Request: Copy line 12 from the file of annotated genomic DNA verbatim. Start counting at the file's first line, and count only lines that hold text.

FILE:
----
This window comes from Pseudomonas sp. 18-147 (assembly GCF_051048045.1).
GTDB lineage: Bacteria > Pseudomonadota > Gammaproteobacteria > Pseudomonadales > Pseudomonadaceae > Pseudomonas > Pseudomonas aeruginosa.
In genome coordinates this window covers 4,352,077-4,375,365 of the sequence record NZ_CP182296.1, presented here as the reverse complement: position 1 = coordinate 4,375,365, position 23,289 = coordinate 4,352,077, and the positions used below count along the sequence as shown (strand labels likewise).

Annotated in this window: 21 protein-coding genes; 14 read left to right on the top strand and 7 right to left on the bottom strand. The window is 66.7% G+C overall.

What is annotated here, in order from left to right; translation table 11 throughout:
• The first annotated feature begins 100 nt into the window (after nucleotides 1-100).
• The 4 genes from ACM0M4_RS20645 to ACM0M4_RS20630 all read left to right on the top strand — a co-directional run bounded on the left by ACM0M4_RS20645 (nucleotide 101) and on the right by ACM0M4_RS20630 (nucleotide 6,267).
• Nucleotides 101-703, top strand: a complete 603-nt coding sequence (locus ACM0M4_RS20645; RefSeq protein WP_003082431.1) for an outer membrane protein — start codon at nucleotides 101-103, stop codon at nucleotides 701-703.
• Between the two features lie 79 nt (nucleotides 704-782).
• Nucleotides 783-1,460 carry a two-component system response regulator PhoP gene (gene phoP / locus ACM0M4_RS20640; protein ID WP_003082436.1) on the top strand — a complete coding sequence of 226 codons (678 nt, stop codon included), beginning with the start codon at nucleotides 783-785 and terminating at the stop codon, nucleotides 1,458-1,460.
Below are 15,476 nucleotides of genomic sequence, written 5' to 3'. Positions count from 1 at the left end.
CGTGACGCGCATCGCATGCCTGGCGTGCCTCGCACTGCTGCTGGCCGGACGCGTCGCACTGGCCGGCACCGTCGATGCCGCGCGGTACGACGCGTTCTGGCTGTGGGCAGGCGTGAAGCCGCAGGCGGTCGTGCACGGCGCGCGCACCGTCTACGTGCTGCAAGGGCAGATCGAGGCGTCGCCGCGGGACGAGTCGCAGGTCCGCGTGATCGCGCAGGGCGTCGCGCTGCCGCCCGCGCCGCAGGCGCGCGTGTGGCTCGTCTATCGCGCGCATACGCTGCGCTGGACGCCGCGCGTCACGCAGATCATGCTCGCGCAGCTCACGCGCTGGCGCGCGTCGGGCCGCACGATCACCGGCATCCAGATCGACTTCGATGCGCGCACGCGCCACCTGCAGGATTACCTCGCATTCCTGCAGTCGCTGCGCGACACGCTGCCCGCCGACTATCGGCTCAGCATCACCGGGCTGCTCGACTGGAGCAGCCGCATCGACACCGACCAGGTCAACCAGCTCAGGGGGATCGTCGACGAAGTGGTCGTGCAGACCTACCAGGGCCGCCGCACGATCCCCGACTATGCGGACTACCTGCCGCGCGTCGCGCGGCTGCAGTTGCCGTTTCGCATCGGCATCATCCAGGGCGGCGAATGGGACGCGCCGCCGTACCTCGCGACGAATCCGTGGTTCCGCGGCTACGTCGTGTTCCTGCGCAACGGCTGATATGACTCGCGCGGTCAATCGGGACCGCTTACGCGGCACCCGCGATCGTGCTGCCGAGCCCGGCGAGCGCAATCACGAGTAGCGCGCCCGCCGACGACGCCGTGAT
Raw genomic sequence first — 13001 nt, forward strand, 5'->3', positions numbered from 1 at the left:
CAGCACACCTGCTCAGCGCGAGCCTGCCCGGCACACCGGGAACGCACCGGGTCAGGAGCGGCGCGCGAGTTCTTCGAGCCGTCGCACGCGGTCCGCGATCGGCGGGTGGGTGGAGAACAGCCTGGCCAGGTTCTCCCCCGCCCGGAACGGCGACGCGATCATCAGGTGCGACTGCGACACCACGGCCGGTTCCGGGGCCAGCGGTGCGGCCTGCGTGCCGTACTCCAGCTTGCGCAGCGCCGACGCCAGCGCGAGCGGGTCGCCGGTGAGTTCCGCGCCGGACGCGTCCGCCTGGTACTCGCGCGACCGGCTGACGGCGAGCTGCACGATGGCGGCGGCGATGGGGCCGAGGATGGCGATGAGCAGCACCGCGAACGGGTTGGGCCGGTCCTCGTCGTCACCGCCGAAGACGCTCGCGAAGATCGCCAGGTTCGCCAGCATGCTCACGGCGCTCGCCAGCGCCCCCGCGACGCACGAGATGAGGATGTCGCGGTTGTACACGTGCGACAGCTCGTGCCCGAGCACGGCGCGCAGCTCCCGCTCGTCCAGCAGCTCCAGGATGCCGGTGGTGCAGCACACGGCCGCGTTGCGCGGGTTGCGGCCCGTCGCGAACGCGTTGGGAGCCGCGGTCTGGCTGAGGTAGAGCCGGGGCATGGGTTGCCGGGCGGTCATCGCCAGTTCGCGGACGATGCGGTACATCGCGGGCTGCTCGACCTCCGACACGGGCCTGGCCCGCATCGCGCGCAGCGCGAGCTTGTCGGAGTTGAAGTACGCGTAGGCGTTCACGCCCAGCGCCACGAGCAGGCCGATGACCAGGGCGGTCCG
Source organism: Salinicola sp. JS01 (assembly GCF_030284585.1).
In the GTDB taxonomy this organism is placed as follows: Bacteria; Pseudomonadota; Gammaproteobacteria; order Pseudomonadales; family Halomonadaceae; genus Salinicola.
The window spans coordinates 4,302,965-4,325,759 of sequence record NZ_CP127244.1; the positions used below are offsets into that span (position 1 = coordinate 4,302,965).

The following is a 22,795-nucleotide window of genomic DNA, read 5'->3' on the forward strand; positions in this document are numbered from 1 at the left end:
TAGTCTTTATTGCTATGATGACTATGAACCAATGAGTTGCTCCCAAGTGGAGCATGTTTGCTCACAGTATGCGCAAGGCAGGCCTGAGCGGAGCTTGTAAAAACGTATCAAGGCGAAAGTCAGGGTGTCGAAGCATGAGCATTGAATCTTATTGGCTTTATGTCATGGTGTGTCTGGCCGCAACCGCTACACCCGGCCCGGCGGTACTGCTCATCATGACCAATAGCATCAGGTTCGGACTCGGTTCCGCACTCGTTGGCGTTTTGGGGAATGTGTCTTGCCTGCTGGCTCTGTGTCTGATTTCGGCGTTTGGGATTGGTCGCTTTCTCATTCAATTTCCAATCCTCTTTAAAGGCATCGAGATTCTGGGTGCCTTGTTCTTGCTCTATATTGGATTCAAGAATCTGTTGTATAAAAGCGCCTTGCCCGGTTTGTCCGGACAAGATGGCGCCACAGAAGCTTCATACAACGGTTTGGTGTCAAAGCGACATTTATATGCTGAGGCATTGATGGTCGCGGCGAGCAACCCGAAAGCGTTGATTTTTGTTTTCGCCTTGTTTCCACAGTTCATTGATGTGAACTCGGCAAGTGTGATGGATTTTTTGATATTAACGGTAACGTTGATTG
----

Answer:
CGTGACGCGCATCGCATGCCTGGCGTGCCTCGCACTGCTGCTGGCCGGACGCGTCGCACTGGCCGGCACCGTCGATGCCGCGCGGTACGACGCGTTCTGGCTGTGGGCAGGCGTGAAGCCGCAGGCGGTCGTGCACGGCGCGCGCACCGTCTACGTGCTGCAAGGGCAGATCGAGGCGTCGCCGCGGGACGAGTCGCAGGTCCGCGTGATCGCGCAGGGCGTCGCGCTGCCGCCCGCGCCGCAGGCGCGCGTGTGGCTCGTCTATCGCGCGCATACGCTGCGCTGGACGCCGCGCGTCACGCAGATCATGCTCGCGCAGCTCACGCGCTGGCGCGCGTCGGGCCGCACGATCACCGGCATCCAGATCGACTTCGATGCGCGCACGCGCCACCTGCAGGATTACCTCGCATTCCTGCAGTCGCTGCGCGACACGCTGCCCGCCGACTATCGGCTCAGCATCACCGGGCTGCTCGACTGGAGCAGCCGCATCGACACCGACCAGGTCAACCAGCTCAGGGGGATCGTCGACGAAGTGGTCGTGCAGACCTACCAGGGCCGCCGCACGATCCCCGACTATGCGGACTACCTGCCGCGCGTCGCGCGGCTGCAGTTGCCGTTTCGCATCGGCATCATCCAGGGCGGCGAATGGGACGCGCCGCCGTACCTCGCGACGAATCCGTGGTTCCGCGGCTACGTCGTGTTCCTGCGCAACGGCTGATATGACTCGCGCGGTCAATCGGGACCGCTTACGCGGCACCCGCGATCGTGCTGCCGAGCCCGGCGAGCGCAATCACGAGTAGCGCGCCCGCCGACGACGCCGTGAT